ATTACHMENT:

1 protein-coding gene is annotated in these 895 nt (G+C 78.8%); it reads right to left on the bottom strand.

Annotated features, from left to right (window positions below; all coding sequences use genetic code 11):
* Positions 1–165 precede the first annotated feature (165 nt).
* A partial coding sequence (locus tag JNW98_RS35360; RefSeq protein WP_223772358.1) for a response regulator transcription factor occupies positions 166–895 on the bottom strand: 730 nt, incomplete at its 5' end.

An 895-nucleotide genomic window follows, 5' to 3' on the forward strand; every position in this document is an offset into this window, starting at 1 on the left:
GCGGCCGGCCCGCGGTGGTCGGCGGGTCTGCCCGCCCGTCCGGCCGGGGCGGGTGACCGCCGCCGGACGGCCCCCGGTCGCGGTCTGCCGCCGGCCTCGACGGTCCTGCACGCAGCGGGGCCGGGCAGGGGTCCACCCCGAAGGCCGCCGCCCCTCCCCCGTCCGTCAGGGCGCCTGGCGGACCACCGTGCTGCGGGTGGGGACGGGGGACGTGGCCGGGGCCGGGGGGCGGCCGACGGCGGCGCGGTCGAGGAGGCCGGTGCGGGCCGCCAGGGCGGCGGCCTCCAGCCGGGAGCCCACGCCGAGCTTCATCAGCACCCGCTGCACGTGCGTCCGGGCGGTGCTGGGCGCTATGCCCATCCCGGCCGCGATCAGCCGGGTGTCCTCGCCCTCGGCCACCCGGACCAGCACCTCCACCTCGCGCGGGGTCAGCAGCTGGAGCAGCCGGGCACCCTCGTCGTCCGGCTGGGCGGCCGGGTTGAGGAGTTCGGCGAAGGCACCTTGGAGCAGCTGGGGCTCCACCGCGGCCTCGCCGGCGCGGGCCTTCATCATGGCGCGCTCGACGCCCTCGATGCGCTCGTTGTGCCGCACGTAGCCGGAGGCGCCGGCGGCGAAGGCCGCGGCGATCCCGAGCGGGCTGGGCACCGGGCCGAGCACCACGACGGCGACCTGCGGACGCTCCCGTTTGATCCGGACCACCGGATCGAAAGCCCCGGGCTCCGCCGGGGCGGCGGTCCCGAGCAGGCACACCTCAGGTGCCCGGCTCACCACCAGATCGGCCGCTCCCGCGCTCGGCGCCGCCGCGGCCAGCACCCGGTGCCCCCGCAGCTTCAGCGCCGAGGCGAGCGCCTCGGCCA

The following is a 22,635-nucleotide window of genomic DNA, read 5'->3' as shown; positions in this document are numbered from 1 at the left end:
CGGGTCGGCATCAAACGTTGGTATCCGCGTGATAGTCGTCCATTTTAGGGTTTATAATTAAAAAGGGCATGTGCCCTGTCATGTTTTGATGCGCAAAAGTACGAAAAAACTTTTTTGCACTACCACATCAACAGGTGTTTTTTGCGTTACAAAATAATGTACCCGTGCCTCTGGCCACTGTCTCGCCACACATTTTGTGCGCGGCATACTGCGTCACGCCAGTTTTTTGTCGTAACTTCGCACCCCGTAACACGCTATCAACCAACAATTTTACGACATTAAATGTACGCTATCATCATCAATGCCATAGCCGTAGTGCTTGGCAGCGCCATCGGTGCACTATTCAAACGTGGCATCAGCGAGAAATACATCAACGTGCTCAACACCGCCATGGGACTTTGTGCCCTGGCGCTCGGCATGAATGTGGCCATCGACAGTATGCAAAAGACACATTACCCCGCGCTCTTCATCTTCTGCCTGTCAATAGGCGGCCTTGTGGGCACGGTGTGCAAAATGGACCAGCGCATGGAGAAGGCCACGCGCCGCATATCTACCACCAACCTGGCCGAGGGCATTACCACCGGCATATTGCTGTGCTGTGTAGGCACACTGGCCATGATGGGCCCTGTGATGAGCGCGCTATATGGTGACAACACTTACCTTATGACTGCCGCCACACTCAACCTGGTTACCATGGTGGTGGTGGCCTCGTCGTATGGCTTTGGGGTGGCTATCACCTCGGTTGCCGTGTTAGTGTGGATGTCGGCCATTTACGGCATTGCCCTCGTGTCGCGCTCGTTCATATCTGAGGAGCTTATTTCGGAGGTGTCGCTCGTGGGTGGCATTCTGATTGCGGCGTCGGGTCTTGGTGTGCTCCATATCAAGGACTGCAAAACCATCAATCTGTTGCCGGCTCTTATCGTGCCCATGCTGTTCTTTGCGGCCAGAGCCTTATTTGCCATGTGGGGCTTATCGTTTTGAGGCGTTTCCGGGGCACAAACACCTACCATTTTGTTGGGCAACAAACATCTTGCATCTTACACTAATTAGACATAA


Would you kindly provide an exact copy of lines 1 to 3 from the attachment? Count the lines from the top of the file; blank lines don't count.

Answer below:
1 protein-coding gene is annotated in these 895 nt (G+C 78.8%); it reads right to left on the bottom strand.

Annotated features, from left to right (window positions below; all coding sequences use genetic code 11):
* Positions 1–165 precede the first annotated feature (165 nt).